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This publication is available at https://www.gov.uk/government/publications/draft-trade-repositories-amendment-and-transitional-provision-eu-exit-regulations-2018/trade-repositories-amendment-and-transitional-provision-eu-exit-regulations-2018-explanatory-information
The European Union (Withdrawal) Act 2018 (EUWA) repeals the European Communities Act 1972 on the day the UK leaves the EU and converts into UK domestic law the existing body of directly applicable EU law. The purpose of the EUWA is to provide a functioning statute book on the day we leave the EU.
The EUWA also gives Ministers powers to make Statutory Instruments (SIs) to prevent, remedy or mitigate any failure of EU law to operate effectively, or any other deficiency in retained EU law. We refer to these contingency preparations for financial services legislation as ‘onshoring’.
HM Treasury is using these powers to ensure that the UK continues to have a functioning financial services regulatory regime in any scenario.
This SI is part of the wider work the government is undertaking to prepare for the UK’s withdrawal from the EU. It is not intended to make policy changes, other than to reflect the UK’s new position outside the EU, and to smooth the transition.
The attached draft SI is intended to provide Parliament and stakeholders with further details on our approach to onshoring financial services legislation. The draft instrument is still in development. The drafting approach, and other technical aspects of the proposal, may change before the final instrument is laid before Parliament.
3. Policy background and purpose of the SI
Following the global financial crisis, G20 leaders agreed that more trades should be cleared through central counterparties (CCPs) to make over-the-counter (OTC) derivatives markets safer and more transparent. The European Market Infrastructure Regulation (EMIR) is the EU response to this G20 commitment. It covers OTC derivatives, CCPs, and trade repositories (TRs). The regulation is directly applicable in EU member states and came into force on 16 August 2012.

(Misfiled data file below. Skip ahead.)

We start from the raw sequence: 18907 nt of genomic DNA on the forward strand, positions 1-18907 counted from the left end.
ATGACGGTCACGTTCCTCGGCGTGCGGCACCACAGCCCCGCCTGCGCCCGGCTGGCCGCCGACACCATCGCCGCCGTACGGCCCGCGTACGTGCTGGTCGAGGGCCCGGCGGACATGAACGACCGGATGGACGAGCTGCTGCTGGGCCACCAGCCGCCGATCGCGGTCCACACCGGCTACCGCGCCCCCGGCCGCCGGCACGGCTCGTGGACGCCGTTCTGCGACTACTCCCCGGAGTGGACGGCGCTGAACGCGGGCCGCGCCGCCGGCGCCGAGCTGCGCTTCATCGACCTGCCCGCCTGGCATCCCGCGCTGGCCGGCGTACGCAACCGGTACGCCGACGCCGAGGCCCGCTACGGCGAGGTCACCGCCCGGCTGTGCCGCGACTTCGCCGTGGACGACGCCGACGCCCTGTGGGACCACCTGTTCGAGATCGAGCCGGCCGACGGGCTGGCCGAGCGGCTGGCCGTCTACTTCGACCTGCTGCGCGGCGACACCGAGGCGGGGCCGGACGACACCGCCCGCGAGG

EMIR ensures that information on all European derivative transactions is reported to TRs and accessible to supervisory authorities, including the European Securities and Markets Authority (ESMA), to give policy makers and supervisors a clear overview of activity in financial markets.
All TRs established in the EU are required to be registered and supervised by ESMA. ESMA ensures TRs are compliant with the TR requirements and the reporting requirements set out in both the level 1 text and level 2 text of EMIR. ESMA also provides guidance on how these requirements are meant to be interpreted. The UK currently has a significant market share of trade repository reporting services with 5 of 8 registered EU TRs located in the UK.
This instrument is intended to ensure that the UK’s legal framework for reporting of derivatives trades to TRs will continue to operate effectively after the United Kingdom withdraws from the European Union, resolving deficiencies arising from that withdrawal.
Provisions related to European Market Infrastructure Regulation are also covered in two other SIs related to this draft Trade Repositories statutory instrument. The continuation of the regulatory framework in EMIR for CCPs in the UK is covered by the draft Central Counterparties (Amendment and Transitional Provision) (EU Exit) Regulations 2018, which was laid before parliament in July 2018. The remaining provisions related to EMIR will be covered by a third SI, which also be published ahead of its laying date in autumn.
3.1 Deficiencies this SI remedies
The main deficiency that the SI seeks to amend is the European Securities and Markets Authority (ESMA) functions concerning the registrations of within the European Union, including UK TRs.
Changes introduced by this SI include:
Transfer of functions relating to registration requirements